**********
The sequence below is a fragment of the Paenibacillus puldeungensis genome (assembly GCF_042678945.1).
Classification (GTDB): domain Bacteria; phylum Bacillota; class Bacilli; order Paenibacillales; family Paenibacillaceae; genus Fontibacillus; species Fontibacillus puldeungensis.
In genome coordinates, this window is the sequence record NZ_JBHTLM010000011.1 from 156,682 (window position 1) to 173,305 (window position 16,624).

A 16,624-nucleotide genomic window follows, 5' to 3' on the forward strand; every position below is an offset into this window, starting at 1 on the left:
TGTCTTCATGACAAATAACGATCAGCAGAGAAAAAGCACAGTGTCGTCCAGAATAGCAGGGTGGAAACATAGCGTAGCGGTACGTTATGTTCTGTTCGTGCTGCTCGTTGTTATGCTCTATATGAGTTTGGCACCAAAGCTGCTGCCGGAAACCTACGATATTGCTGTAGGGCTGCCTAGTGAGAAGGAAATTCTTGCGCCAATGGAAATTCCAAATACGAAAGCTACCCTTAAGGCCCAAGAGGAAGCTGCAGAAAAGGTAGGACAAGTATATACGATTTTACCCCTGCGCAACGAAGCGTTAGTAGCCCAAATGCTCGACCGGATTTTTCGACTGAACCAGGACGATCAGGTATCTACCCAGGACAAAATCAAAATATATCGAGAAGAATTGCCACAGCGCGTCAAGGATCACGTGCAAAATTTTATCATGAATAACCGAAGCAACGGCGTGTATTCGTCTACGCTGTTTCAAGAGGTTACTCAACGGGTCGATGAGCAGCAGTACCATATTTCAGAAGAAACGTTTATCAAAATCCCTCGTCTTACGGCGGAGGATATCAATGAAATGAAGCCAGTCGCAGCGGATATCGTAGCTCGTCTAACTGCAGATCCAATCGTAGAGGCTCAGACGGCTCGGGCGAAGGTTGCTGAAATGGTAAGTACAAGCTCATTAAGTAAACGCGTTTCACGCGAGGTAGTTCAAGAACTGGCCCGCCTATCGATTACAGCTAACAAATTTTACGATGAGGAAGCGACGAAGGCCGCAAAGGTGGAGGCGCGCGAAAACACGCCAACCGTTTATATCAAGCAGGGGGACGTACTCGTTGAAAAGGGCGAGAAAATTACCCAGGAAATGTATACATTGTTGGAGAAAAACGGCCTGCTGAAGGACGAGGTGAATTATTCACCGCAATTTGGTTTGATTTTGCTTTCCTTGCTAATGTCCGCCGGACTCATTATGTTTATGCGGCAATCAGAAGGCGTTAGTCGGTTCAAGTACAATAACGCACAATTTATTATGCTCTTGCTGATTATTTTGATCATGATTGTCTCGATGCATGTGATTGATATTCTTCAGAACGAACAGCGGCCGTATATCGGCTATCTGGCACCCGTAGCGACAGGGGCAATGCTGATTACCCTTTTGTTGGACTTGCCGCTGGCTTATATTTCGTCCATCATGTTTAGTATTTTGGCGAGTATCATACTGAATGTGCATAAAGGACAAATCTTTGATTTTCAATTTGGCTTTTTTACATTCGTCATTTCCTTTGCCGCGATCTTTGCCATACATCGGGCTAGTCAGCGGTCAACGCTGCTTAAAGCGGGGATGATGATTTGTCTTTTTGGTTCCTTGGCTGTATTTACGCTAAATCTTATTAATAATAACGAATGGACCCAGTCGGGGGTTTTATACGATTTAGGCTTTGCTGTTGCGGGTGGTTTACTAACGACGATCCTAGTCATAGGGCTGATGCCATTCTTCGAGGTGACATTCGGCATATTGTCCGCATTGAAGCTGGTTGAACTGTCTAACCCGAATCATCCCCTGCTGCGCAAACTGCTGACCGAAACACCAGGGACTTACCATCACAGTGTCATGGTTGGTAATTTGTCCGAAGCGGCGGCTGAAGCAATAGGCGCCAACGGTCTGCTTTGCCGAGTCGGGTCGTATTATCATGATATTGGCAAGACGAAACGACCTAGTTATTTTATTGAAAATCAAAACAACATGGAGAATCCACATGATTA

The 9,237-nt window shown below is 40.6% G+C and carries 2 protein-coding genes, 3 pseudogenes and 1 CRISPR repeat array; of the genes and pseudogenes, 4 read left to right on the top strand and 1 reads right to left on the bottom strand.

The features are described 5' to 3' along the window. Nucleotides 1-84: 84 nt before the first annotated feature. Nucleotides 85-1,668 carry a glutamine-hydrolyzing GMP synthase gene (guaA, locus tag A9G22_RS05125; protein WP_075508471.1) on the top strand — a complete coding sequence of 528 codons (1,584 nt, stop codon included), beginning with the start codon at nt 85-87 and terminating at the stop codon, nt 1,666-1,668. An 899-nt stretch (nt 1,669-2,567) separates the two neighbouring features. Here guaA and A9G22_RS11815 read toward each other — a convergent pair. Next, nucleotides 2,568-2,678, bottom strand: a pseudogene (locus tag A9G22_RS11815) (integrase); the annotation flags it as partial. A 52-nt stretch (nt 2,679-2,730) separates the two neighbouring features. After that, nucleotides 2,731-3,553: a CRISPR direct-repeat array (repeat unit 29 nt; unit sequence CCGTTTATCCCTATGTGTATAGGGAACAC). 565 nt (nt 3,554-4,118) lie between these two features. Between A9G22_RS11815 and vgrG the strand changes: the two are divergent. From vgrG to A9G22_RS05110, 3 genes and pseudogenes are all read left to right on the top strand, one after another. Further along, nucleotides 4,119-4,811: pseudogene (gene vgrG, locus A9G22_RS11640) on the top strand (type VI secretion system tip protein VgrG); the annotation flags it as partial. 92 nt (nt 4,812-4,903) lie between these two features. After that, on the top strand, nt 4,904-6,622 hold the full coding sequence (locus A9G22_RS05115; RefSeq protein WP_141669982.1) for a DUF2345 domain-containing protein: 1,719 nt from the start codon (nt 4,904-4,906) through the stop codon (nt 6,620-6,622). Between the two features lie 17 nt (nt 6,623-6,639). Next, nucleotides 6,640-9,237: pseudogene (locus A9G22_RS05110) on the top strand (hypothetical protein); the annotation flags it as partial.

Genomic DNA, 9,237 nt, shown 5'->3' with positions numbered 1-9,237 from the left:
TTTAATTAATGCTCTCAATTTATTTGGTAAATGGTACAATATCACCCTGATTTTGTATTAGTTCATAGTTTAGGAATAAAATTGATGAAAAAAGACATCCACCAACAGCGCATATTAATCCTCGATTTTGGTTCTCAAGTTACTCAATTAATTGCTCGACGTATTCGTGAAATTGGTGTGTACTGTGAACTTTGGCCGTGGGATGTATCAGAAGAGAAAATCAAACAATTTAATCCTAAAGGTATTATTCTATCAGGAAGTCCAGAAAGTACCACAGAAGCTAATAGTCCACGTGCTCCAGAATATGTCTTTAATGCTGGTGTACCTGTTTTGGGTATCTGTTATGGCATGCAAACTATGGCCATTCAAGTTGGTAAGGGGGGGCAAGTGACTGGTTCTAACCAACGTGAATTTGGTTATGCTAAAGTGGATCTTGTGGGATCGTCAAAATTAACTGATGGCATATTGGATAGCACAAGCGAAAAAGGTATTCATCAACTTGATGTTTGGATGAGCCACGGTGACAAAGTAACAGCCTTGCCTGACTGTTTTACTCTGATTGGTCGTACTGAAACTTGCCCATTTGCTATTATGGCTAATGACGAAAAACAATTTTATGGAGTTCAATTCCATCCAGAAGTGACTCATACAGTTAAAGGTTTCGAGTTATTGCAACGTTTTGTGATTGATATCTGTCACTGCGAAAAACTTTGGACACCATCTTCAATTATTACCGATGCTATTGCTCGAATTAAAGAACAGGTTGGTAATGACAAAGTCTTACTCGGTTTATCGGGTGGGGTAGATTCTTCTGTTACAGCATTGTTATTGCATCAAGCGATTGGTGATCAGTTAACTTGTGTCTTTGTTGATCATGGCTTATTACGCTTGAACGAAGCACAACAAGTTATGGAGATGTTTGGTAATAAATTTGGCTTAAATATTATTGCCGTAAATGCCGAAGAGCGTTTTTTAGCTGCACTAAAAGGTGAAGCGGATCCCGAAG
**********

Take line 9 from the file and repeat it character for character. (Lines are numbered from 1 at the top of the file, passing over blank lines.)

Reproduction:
TTTAATTAATGCTCTCAATTTATTTGGTAAATGGTACAATATCACCCTGATTTTGTATTAGTTCATAGTTTAGGAATAAAATTGATGAAAAAAGACATCCACCAACAGCGCATATTAATCCTCGATTTTGGTTCTCAAGTTACTCAATTAATTGCTCGACGTATTCGTGAAATTGGTGTGTACTGTGAACTTTGGCCGTGGGATGTATCAGAAGAGAAAATCAAACAATTTAATCCTAAAGGTATTATTCTATCAGGAAGTCCAGAAAGTACCACAGAAGCTAATAGTCCACGTGCTCCAGAATATGTCTTTAATGCTGGTGTACCTGTTTTGGGTATCTGTTATGGCATGCAAACTATGGCCATTCAAGTTGGTAAGGGGGGGCAAGTGACTGGTTCTAACCAACGTGAATTTGGTTATGCTAAAGTGGATCTTGTGGGATCGTCAAAATTAACTGATGGCATATTGGATAGCACAAGCGAAAAAGGTATTCATCAACTTGATGTTTGGATGAGCCACGGTGACAAAGTAACAGCCTTGCCTGACTGTTTTACTCTGATTGGTCGTACTGAAACTTGCCCATTTGCTATTATGGCTAATGACGAAAAACAATTTTATGGAGTTCAATTCCATCCAGAAGTGACTCATACAGTTAAAGGTTTCGAGTTATTGCAACGTTTTGTGATTGATATCTGTCACTGCGAAAAACTTTGGACACCATCTTCAATTATTACCGATGCTATTGCTCGAATTAAAGAACAGGTTGGTAATGACAAAGTCTTACTCGGTTTATCGGGTGGGGTAGATTCTTCTGTTACAGCATTGTTATTGCATCAAGCGATTGGTGATCAGTTAACTTGTGTCTTTGTTGATCATGGCTTATTACGCTTGAACGAAGCACAACAAGTTATGGAGATGTTTGGTAATAAATTTGGCTTAAATATTATTGCCGTAAATGCCGAAGAGCGTTTTTTAGCTGCACTAAAAGGTGAAGCGGATCCCGAAG